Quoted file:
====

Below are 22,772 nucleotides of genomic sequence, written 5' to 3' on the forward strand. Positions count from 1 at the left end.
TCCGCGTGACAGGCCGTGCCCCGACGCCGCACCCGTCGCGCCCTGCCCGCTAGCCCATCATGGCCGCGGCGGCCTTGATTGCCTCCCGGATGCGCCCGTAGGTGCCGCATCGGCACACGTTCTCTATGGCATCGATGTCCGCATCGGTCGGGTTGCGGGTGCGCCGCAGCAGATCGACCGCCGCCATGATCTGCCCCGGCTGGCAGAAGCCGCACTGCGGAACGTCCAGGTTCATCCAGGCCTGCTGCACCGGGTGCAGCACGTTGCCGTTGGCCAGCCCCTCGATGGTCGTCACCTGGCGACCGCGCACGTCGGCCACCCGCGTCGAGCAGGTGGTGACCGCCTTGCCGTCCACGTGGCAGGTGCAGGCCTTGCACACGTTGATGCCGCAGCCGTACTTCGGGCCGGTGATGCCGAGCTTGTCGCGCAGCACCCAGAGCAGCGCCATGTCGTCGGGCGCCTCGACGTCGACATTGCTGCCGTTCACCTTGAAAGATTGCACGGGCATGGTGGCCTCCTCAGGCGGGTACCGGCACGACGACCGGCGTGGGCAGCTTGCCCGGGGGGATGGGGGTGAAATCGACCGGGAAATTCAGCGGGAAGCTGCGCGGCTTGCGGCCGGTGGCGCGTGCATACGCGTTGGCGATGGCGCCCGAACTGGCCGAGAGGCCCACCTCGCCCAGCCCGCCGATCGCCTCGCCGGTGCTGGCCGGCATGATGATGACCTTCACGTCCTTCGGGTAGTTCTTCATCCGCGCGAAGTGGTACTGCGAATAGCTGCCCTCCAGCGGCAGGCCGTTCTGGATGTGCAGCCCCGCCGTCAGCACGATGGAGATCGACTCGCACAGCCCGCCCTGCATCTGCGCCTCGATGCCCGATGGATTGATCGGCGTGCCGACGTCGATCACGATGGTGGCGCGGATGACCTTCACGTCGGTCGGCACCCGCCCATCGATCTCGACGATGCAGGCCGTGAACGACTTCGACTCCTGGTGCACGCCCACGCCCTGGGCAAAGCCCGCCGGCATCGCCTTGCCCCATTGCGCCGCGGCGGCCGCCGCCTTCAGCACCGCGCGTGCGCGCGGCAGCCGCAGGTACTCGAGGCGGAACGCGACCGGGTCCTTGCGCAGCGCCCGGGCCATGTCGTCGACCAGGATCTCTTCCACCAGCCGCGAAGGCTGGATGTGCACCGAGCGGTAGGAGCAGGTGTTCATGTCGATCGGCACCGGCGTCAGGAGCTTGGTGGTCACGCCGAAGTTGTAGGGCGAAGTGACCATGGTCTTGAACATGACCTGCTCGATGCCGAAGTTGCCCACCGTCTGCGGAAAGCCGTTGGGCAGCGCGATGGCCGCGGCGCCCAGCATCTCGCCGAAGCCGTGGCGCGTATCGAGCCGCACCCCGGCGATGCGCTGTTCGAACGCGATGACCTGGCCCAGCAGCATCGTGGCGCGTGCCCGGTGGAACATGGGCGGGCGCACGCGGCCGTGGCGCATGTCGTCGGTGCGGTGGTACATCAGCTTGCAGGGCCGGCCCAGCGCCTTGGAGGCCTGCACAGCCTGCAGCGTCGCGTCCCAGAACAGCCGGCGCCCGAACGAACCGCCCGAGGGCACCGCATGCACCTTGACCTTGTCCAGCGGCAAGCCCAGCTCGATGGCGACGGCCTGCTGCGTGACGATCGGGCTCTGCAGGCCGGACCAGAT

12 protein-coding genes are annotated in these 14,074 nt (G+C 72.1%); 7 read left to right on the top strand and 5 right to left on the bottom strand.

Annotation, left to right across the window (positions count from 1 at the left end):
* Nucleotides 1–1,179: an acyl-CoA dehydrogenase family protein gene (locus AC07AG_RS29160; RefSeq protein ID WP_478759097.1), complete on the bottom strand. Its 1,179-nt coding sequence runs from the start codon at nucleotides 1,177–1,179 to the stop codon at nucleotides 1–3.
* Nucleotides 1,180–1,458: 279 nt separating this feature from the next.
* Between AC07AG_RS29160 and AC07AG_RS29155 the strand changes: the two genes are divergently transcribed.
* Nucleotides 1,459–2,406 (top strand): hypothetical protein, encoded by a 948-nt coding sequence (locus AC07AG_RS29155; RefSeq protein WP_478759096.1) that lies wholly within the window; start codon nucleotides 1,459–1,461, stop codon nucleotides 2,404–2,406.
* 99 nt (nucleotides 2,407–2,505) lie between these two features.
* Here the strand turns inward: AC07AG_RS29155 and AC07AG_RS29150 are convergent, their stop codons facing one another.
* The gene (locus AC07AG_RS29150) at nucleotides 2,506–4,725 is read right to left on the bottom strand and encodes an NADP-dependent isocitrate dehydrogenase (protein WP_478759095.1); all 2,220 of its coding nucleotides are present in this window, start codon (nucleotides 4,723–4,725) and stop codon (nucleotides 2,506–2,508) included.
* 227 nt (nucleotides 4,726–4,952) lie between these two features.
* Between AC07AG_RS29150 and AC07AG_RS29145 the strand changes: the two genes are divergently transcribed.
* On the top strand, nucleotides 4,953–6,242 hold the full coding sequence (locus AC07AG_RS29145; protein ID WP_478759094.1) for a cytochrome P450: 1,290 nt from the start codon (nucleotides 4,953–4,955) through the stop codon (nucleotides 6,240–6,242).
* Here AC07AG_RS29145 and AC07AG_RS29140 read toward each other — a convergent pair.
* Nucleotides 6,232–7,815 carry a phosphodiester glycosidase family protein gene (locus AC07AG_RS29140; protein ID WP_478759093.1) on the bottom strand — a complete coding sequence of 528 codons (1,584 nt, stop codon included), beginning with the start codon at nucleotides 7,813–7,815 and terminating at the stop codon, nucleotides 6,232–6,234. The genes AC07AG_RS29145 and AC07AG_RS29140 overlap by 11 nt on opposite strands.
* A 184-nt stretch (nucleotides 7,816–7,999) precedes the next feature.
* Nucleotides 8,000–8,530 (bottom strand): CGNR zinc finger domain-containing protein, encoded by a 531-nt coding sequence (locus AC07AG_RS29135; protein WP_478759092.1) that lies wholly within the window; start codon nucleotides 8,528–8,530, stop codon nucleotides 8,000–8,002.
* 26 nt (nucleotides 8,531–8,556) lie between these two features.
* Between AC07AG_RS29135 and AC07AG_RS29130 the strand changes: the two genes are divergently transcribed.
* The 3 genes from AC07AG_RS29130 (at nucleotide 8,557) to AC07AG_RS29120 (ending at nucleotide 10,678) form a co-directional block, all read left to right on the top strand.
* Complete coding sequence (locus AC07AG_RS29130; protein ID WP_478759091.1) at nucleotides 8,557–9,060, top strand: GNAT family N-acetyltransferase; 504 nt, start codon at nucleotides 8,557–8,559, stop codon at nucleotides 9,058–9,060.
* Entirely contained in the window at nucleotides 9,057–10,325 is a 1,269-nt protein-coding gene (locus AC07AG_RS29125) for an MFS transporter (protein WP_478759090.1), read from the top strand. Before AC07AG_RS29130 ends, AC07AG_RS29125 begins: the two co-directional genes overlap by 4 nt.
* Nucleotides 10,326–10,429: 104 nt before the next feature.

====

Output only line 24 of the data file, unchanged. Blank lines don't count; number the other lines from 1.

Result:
* Nucleotides 10,326–10,429: 104 nt before the next feature.